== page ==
In a society that praises and encourages extroverted behavior, Susan Cain’s book Quiet Power: The Secret Strength of Introverts is a lifeline for youth and adolescents who struggle to accept and find the value in their introverted tendencies. Building on previous research on introversion, Cain’s book serves as both a self-help guide for introverts and a learning tool for clinicians seeking to understand introverts and adjust their practice accordingly.
While clinical supervision is collectively considered a necessary and critical process in producing quality psychotherapy, there seems to be a dearth of consolidated instruction for those educating or practicing it. Noticing this, editors Hanna Levenson and Arpana G. Iman have produced a series organizing what they call a “dream team” of eleven experts in their respected fields. The two have created a multi volume Clinical Supervision Essentials, allowing for direct and concise reference for educators and practitioners. In this volume, John C. Norcross and Leah M. Popple tackle a matter near and deep to their hearts and professional work—the supervision of integrative psychotherapy.
Turow begins her book by introducing mindfulness. Turow thoroughly goes over each aspect of mindfulness, explaining everything from its core concepts to the proper time and setting for practices. Included is ‘Resolving misconceptions and overcoming stumbling blocks’ to encourage further practice and ability, but perhaps the most significant portions of this chapter are the parts of “Special Considerations for Practicing Mindfulness After Trauma” and “Choosing a Specific Practice.” The parts begin a trend that moves throughout the book, encouraging careful and safe practice for survivors especially and consideration that not all practices work for everyone; indeed, she has her reader explore specially for themselves, rather than a prescribed program.
Kelly’s passion is writing. He’s a clinical psychologist, a husband, father, family member and friend. His time was wrapped around responsibility and at the end of the day, writing lacked priority. But words came to him and eventually he started blogging. He shares his “writing” story –his first blog, the move to a smaller town giving his wife space to do what she loved and he space to write . . . his passion and his purpose, his art and his voice, his grace on the page: “The book was what fanned the embers of spark within me, but there was not time to write it” (163). So, they made time. And his words reach audiences in amazing ways.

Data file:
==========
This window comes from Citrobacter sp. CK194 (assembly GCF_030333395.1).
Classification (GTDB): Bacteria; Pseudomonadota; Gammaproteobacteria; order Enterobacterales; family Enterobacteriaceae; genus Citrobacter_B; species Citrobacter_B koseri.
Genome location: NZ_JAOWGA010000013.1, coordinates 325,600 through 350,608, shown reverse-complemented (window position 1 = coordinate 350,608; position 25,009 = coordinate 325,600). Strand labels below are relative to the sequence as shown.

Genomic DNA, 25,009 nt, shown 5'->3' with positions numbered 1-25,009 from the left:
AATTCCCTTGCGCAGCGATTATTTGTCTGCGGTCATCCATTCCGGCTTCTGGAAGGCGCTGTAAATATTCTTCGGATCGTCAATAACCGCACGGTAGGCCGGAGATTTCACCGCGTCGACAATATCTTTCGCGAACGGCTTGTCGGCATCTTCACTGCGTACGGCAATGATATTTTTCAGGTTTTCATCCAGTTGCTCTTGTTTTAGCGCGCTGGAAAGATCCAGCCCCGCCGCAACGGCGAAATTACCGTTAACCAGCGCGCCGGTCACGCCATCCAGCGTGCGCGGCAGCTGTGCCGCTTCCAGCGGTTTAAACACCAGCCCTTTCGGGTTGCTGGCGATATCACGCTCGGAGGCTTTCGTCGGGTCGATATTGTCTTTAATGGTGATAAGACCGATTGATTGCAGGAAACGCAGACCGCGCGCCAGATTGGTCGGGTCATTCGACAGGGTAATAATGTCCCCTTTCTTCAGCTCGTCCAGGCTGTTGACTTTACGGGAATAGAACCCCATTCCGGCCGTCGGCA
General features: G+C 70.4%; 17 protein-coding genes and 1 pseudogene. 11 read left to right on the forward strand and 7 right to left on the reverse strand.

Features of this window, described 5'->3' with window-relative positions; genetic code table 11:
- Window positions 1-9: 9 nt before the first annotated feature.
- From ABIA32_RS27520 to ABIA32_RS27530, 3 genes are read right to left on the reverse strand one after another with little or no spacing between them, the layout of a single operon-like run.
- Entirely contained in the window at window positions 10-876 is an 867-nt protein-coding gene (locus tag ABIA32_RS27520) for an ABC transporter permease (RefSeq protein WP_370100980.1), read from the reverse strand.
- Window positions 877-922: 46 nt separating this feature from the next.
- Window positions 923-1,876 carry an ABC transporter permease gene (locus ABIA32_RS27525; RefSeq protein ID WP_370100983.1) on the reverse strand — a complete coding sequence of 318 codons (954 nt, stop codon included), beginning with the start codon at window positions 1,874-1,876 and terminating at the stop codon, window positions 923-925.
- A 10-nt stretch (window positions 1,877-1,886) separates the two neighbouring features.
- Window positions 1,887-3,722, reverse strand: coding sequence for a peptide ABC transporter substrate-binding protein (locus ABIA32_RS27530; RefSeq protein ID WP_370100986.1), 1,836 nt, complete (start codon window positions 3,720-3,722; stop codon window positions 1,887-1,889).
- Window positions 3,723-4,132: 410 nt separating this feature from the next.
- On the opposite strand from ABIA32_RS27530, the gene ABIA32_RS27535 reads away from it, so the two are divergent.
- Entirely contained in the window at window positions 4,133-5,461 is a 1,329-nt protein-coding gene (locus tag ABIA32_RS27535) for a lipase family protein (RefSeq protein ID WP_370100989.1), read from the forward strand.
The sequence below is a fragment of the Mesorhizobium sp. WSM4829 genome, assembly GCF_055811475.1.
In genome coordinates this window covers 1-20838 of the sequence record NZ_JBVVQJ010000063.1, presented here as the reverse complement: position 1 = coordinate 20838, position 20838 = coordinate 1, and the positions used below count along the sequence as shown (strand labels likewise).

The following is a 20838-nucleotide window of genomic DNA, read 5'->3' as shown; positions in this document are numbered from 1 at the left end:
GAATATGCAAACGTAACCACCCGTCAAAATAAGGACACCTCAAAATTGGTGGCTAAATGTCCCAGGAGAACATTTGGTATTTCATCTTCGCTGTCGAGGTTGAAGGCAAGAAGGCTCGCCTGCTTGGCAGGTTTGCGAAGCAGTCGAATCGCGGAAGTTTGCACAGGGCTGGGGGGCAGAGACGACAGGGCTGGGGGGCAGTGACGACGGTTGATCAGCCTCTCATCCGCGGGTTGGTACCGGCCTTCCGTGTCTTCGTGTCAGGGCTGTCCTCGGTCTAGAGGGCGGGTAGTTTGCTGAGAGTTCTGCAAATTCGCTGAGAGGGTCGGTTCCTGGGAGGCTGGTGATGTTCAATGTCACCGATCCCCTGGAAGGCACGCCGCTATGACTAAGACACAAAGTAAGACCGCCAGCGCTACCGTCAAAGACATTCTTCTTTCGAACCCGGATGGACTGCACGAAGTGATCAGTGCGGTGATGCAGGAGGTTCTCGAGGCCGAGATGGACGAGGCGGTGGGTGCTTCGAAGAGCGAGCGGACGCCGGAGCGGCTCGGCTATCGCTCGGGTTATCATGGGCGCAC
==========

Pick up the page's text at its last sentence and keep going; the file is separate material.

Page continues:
The authors call for “a dramatic shift in the way we, as adults, and as a culture, view infants. Already, by four months, infants notice, remember, and come to expect every little thing” (pg. 232). Their hope is to influence our view of infants so that we learn to appreciate infants’ extraordinary social capacities. Infants already let us know what they are feeling and we, without consciousness, communicate our feelings to them as well.
Edited by Stella Acquarone Reviewed by Nancy Eichhorn Editing an anthology isn’t easy. Theme-based anthologies are not simply a random collection of professional essays; the contributions must work well together. The theme must be narrow enough to support cohesion yet wide enough to appeal to a large enough audience and attract them beyond page one. […]
Meeting the Needs of Parents Pregnant and Parenting After Perinatal Loss offers a supportive framework that integrates continuing bonds and attachment theories to support prenatal parenting at each stage of pregnancy. Giving insight into how a parent’s world view of a pregnancy may have changed following a loss, readers are provided with tools to assist parents as they explore pregnancy (conception, gestation, labor and birth) once again.
The Art of Healing from Sexual Trauma: Tending Body and Soul Through Creativity, Nature, and Intuition
Ardea writes with bodily expression, with movement in color, in text, in breath: “My pelvis feels inflamed, wobbly, twisted. It’s heavy like an overloaded water balloon. When I breathe and pay attention to my pelvis, I feel sadness well up, as though there’s an artesian well bursting up from my lower abdomen to fill my heart with sad, sad, waters. My hands feel prickly as all these waters overflow from my heart. They gust out in shaky waves down my arms and hands”.
I struggle to sit still (unless I’m sitting outside in nature, but I’m talking about everyday life here). Ask me to sit and be silent? Well my mental chatter loves to make me nuts. I focus on the breath. I focus on sensation. I focus on the fact that I am not focusing, with a touch of loving kindness and compassion. I am kind to myself no doubt there; I accept that my mind loves to whirl and twirl, to take facts and create stories, to take a fleeting image or sensation and create a long-winded tale. Even here, on the page, the words keep flowing when the point has most likely already been made. I’ve read countless books (reviewed many, done the practices). I’ve attended webinars and workshops and meditation groups, all with the same frustration. Silence while sitting escapes me. I thought I was hopeless until now.
Tea with Winnicott does seem like a real conversation with the acclaimed psychoanalyst, and allows the reader to develop a personal understanding of Winnicott as not just a figure of modern psychoanalysis, but as a regular person. Often funny and charming, Winnicott ends up capturing your attention and perhaps even your heart, creating a valuable place on the shelf to reflect on the importance and value of Winnicott.